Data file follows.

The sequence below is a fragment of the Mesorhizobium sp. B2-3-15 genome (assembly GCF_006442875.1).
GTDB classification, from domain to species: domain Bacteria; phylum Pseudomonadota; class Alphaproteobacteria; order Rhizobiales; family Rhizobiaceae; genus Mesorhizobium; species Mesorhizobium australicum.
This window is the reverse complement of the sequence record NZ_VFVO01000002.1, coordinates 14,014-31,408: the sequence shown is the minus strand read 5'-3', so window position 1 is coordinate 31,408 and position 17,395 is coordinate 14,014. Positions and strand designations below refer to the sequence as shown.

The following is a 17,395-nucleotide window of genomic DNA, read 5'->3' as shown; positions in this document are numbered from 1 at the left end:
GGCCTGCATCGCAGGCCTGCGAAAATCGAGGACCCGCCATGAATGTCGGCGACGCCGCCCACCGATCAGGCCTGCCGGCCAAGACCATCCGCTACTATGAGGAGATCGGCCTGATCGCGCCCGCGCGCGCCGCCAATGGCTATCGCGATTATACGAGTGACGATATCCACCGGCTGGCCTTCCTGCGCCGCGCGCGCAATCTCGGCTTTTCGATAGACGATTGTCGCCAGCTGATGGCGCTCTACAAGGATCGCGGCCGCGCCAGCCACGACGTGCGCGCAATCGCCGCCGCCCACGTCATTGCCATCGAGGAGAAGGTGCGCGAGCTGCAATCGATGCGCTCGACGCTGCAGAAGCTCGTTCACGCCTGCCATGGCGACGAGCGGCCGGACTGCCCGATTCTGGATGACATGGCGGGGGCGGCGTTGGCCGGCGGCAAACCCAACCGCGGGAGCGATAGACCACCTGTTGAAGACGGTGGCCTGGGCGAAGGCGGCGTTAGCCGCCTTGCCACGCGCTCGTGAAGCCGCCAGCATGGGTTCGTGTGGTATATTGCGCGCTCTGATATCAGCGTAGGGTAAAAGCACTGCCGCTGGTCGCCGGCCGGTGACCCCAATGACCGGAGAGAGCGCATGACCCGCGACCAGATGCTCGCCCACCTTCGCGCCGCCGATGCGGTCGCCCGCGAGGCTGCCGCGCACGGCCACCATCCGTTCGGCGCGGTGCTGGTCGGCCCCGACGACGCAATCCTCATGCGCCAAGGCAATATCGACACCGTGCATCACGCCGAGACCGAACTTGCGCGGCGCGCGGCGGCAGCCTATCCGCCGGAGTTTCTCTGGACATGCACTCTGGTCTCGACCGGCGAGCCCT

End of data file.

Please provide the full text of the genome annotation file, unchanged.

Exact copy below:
The sequence below is a fragment of the Mesorhizobium sp. B2-3-15 genome (assembly GCF_006442875.1).
GTDB classification, from domain to species: domain Bacteria; phylum Pseudomonadota; class Alphaproteobacteria; order Rhizobiales; family Rhizobiaceae; genus Mesorhizobium; species Mesorhizobium australicum.
This window is the reverse complement of the sequence record NZ_VFVO01000002.1, coordinates 14,014-31,408: the sequence shown is the minus strand read 5'-3', so window position 1 is coordinate 31,408 and position 17,395 is coordinate 14,014. Positions and strand designations below refer to the sequence as shown.

The following is a 17,395-nucleotide window of genomic DNA, read 5'->3' as shown; positions in this document are numbered from 1 at the left end:
GGCCTGCATCGCAGGCCTGCGAAAATCGAGGACCCGCCATGAATGTCGGCGACGCCGCCCACCGATCAGGCCTGCCGGCCAAGACCATCCGCTACTATGAGGAGATCGGCCTGATCGCGCCCGCGCGCGCCGCCAATGGCTATCGCGATTATACGAGTGACGATATCCACCGGCTGGCCTTCCTGCGCCGCGCGCGCAATCTCGGCTTTTCGATAGACGATTGTCGCCAGCTGATGGCGCTCTACAAGGATCGCGGCCGCGCCAGCCACGACGTGCGCGCAATCGCCGCCGCCCACGTCATTGCCATCGAGGAGAAGGTGCGCGAGCTGCAATCGATGCGCTCGACGCTGCAGAAGCTCGTTCACGCCTGCCATGGCGACGAGCGGCCGGACTGCCCGATTCTGGATGACATGGCGGGGGCGGCGTTGGCCGGCGGCAAACCCAACCGCGGGAGCGATAGACCACCTGTTGAAGACGGTGGCCTGGGCGAAGGCGGCGTTAGCCGCCTTGCCACGCGCTCGTGAAGCCGCCAGCATGGGTTCGTGTGGTATATTGCGCGCTCTGATATCAGCGTAGGGTAAAAGCACTGCCGCTGGTCGCCGGCCGGTGACCCCAATGACCGGAGAGAGCGCATGACCCGCGACCAGATGCTCGCCCACCTTCGCGCCGCCGATGCGGTCGCCCGCGAGGCTGCCGCGCACGGCCACCATCCGTTCGGCGCGGTGCTGGTCGGCCCCGACGACGCAATCCTCATGCGCCAAGGCAATATCGACACCGTGCATCACGCCGAGACCGAACTTGCGCGGCGCGCGGCGGCAGCCTATCCGCCGGAGTTTCTCTGGACATGCACTCTGGTCTCGACCGGCGAGCCCT